Addis Ababa Peace Agreement 1972

Page 259 Note 1 See United Nations General Assembly, Aide-Memory Appeal for Assistance for the Government of the Sudan (New York, 1972), p. 3; and U.N.H.C.R., The Water-Road: Highway to regional development at Qala in Nahal, Sudan (Geneva, 1972), p. 8, deals fully with the issue of Eritrean refugees in Sudan. Page 267 Note 2 Sudan-Tanzania Joint Release, 1972, Khartoum, S.S.U. Records, Executive Office, mimeographed. Page 262 Note 1 The Sudan Research Unit, founded in 1964 at The University of Khartoum, and its extension to the Institute of African and Asian Studies in July 1972 have re-influenced these efforts at the academic level. The publication of the work of the February 1968 international conference was an important step “in the objective definition of Sudan`s place in Africa.” See Hasan, Yusuf Fadl (note), Sudan in Africa (Khartoum, 1971), preface. Page 251 Note 1 Interview with DrWol, Wol in “The South: three years of peace,” in Africa (London), 43, 03 1975, p. 91. … signed the Addis Ababa Agreement on 27 February 1972. The agreement ended 17 years of conflict between Anya Nya and the Sudanese army and launched autonomy for the southern region, which is no longer in the three provinces of Al-Istiw`iyyah (Equatoria), Baar al-Ghazl and… The Addis Ababa Agreement of 1972 ended the conflict only temporarily and, over the next ten years, large-scale fighting resumed with the Second Civil War (1983-2005).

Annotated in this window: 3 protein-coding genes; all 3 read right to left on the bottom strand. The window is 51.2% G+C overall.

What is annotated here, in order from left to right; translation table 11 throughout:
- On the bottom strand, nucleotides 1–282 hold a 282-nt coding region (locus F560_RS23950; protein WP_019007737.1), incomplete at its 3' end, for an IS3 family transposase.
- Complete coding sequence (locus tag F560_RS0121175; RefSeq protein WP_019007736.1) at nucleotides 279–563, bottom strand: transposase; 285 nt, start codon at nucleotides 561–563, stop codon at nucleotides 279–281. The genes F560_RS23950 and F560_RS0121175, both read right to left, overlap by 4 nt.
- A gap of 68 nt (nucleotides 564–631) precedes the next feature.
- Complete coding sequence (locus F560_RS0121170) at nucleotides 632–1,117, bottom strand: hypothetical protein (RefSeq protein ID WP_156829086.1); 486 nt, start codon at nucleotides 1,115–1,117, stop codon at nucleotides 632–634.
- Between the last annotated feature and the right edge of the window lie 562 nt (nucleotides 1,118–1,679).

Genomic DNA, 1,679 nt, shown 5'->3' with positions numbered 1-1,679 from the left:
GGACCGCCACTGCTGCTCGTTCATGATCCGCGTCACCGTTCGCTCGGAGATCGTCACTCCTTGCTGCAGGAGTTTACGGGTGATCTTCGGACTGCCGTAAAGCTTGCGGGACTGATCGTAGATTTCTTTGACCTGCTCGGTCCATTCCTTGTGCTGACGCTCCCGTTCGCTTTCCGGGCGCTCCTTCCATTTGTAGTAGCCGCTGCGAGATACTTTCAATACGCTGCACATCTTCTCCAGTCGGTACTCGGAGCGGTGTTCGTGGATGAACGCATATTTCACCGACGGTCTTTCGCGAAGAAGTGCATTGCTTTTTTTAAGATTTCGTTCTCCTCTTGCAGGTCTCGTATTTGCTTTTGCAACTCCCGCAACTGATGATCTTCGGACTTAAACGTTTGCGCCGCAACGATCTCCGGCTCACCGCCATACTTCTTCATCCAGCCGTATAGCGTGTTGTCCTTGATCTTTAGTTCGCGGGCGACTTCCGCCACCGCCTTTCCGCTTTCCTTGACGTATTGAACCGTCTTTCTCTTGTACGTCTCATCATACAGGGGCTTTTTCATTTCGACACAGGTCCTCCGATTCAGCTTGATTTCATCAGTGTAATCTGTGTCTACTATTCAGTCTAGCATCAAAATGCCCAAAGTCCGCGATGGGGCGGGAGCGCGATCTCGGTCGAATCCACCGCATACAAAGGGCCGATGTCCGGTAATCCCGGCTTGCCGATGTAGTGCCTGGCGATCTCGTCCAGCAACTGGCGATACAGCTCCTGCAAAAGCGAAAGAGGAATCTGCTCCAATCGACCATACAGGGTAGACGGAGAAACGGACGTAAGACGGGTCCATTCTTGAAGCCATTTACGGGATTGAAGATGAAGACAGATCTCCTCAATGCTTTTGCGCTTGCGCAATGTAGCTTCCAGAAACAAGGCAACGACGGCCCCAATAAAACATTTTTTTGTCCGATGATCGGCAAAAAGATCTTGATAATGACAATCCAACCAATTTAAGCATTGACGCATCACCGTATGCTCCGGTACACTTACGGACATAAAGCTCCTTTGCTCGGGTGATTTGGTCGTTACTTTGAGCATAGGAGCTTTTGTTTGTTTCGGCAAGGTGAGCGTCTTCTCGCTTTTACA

Page 263 Note 1 Babikir Awadallah, born in 1917, was Prime Minister, May-October 1969; Minister of Foreign Affairs, May 1969-July 1970; Minister of Justice, October 1969/71 and Deputy Prime Minister, June 1970/71; And vice-president, October 1971-May 1972, when he resigned during a trip to Cairo. Another prominent “Arabist” who left the government at the time was Major General Khalid Hassan Abbas, a member of the Revolutionary Command Council, May 1969-72; Chief of Staff, October 1969-June 1970; Minister of Defence 1969/72 and Vice-President 1971-February 1972, when he resigned from all his posts. In July 1975, he was appointed Presidential Advisor for African Affairs. Page 252 Note 4 Khalid, Mansour, Hawar ma Al Safwa (Khartoum, 1972), p. 46, translated from Arabic. Page 262 Note 2 The Palestine Liberation Organization opened its office in Khartoum in 1961 and received a $50,000 gift in 1967. Although it was permitted to be broadcast as the voice of Palestine by Omdurman radio, this authorization was withdrawn after opposition to the Egyptian adoption of the UN Security Council resolution on Palestine in November 1967 and Rodgers` proposals in July 1970, a position supported by Sudan. This transfer did not resume, but in January 1971, a gift from S40,000 to the P.L.O. In 1972, in the face of the lowest relations in relations between Sudan and Egypt, the President reaffirmed the support of Sudanese commandos and criticized him for its setbacks due to the fact that the Arab states bordering Israel had hindered their free work.